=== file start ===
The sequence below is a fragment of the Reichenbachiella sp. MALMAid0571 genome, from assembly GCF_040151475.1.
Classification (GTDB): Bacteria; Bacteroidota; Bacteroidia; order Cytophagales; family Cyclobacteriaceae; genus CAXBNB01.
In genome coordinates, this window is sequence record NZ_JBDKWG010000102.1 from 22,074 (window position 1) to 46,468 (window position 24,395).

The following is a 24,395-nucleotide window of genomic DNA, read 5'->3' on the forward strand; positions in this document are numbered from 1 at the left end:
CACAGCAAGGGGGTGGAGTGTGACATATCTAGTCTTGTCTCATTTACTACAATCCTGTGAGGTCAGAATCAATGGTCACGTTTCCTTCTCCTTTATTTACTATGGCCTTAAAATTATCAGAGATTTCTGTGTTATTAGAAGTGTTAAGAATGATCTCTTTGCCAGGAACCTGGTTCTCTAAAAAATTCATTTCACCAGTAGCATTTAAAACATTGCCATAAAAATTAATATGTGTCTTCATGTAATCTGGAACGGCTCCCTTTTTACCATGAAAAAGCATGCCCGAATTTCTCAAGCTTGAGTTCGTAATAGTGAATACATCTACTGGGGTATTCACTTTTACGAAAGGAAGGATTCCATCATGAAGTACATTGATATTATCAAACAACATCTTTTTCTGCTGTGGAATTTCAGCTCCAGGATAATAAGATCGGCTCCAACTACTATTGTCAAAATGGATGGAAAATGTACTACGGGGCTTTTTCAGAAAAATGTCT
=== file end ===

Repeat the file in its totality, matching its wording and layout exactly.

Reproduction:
The sequence below is a fragment of the Reichenbachiella sp. MALMAid0571 genome, from assembly GCF_040151475.1.
Classification (GTDB): Bacteria; Bacteroidota; Bacteroidia; order Cytophagales; family Cyclobacteriaceae; genus CAXBNB01.
In genome coordinates, this window is sequence record NZ_JBDKWG010000102.1 from 22,074 (window position 1) to 46,468 (window position 24,395).

The following is a 24,395-nucleotide window of genomic DNA, read 5'->3' on the forward strand; positions in this document are numbered from 1 at the left end:
CACAGCAAGGGGGTGGAGTGTGACATATCTAGTCTTGTCTCATTTACTACAATCCTGTGAGGTCAGAATCAATGGTCACGTTTCCTTCTCCTTTATTTACTATGGCCTTAAAATTATCAGAGATTTCTGTGTTATTAGAAGTGTTAAGAATGATCTCTTTGCCAGGAACCTGGTTCTCTAAAAAATTCATTTCACCAGTAGCATTTAAAACATTGCCATAAAAATTAATATGTGTCTTCATGTAATCTGGAACGGCTCCCTTTTTACCATGAAAAAGCATGCCCGAATTTCTCAAGCTTGAGTTCGTAATAGTGAATACATCTACTGGGGTATTCACTTTTACGAAAGGAAGGATTCCATCATGAAGTACATTGATATTATCAAACAACATCTTTTTCTGCTGTGGAATTTCAGCTCCAGGATAATAAGATCGGCTCCAACTACTATTGTCAAAATGGATGGAAAATGTACTACGGGGCTTTTTCAGAAAAATGTCT